The build started as scheduled on Monday morning. I arrived thinking that’d I just take a few photos every morning and leave. Ha. On the first morning, there was another surprise in store for me. 12-year-olds were swinging hammers and using power tools. Something I didn’t mention yet – I’m a neurotic mom sometimes. Or most of the times. I almost fainted again and again. I quickly learned I could not, under any circumstances, look at any of the kids. Ever. They did have a lot of safety lessons and I think that helped. Them. Once past the kids and hammers, you had Key School staff, SustainaFest volunteers and veterans joining forces to create what would become a very cool model of sustainability, but at that point was just a pile of wood. But something else happened on the first day. I finally had photos of real kids building a real tiny house. And, as we all know, a photo is worth a thousand words AND lots of retweets, likes and oh, the first media visit. Hard to sell a story you can’t see, but once people saw kids – really cute, smart, hard-working kids building a tiny house, it was a story that sold itself. We had journalists – TV and print on site almost every day of the build. On the days they weren’t, I had George scheduled on radio interviews. George is a great talker on air and off, which was a big reason for the media success and well, the success of all things SustainaFest. While social media was an important part of SustainaFest telling the story of the tiny house, traditional media was crucial. We went international with a British radio program, as well as a wire service piece that went everywhere the Associated Press does – a lot of places.
That thought about me being onsite only in the mornings – that went out the door the very first morning when it became necessary (in my eyes) for me to be around, telling the story or ensuring others did, many hours each day. Plus I liked it – actually loved it. I never thought I could be around that many kids for that long, but those kids proved me wrong. Of course, I have my own kid and I absolutely adore her, but she’s just one kid. The tiny house was a lot of kids. With hammers and power tools. Somewhere along the line the kids asked what I’d like to be called. I, of course, replied, “Your Majesty.” That was part of the greatness of this project. All day long I was being called “Your Majesty” and you can probably understand how I liked that. But it wasn’t just about the kids – this story was about the whole group and that included RB (the lead builder), Wade (a volunteer who since became the very first employee of SustainaFest), the counselors, Key School staff members, at least one veteran (Tyler) who served in Iraq and Afghanistan and a handful of other volunteers. I just enjoyed being around everyone and watching a group of disconnected strangers become a connected and very cohesive team. Although some of the kids returned for more than one week, many didn’t, so this process of team building was repeated each of the three weeks of the build.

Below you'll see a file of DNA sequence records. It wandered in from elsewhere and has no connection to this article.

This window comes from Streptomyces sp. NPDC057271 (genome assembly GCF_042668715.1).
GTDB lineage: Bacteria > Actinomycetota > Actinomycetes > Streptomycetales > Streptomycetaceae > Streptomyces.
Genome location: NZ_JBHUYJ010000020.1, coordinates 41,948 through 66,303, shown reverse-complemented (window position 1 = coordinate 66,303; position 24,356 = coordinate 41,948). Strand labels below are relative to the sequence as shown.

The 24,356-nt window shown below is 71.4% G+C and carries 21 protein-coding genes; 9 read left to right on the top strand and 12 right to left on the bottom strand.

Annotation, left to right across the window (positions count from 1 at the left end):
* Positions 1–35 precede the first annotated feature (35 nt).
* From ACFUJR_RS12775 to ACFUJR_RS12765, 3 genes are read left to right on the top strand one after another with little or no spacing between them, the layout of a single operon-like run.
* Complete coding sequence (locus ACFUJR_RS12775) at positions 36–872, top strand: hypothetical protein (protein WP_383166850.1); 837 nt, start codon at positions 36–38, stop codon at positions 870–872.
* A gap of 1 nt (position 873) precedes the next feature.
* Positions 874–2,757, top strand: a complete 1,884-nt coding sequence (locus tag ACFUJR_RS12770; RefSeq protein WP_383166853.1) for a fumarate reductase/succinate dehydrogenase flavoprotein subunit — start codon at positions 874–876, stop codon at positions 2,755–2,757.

And while a tiny house was built, the media storm continued. All the while, I prepared each morning with briefing the team, kids and all, on which media entities would be onsite that particular day. The kids would clamor over who got to be interviewed and I would find ways to make sure each was included. In order to make it fair for all, and find out which of the kids were comfortable speaking to journalists, I (as a journalist) would often do my own interviews with them each morning. Many of those interviews I shared on Instagram, Facebook and Twitter. I grew to know them and them, me. The same thing was done with the adults. I would give helpful hints, which was also known as THINGS THEY SHOULD ABSOLUTELY, POSITIVELY NEVER TO SAY TO A JOURNALIST. They weren’t just learning about a tiny house and how to build it, they were reinforcing the training and education many of them already had on public speaking and communications. And I was learning a lot in the process. I had never taught kids how to speak to journalists because I was the always the journalist. The team grew to be media rock stars.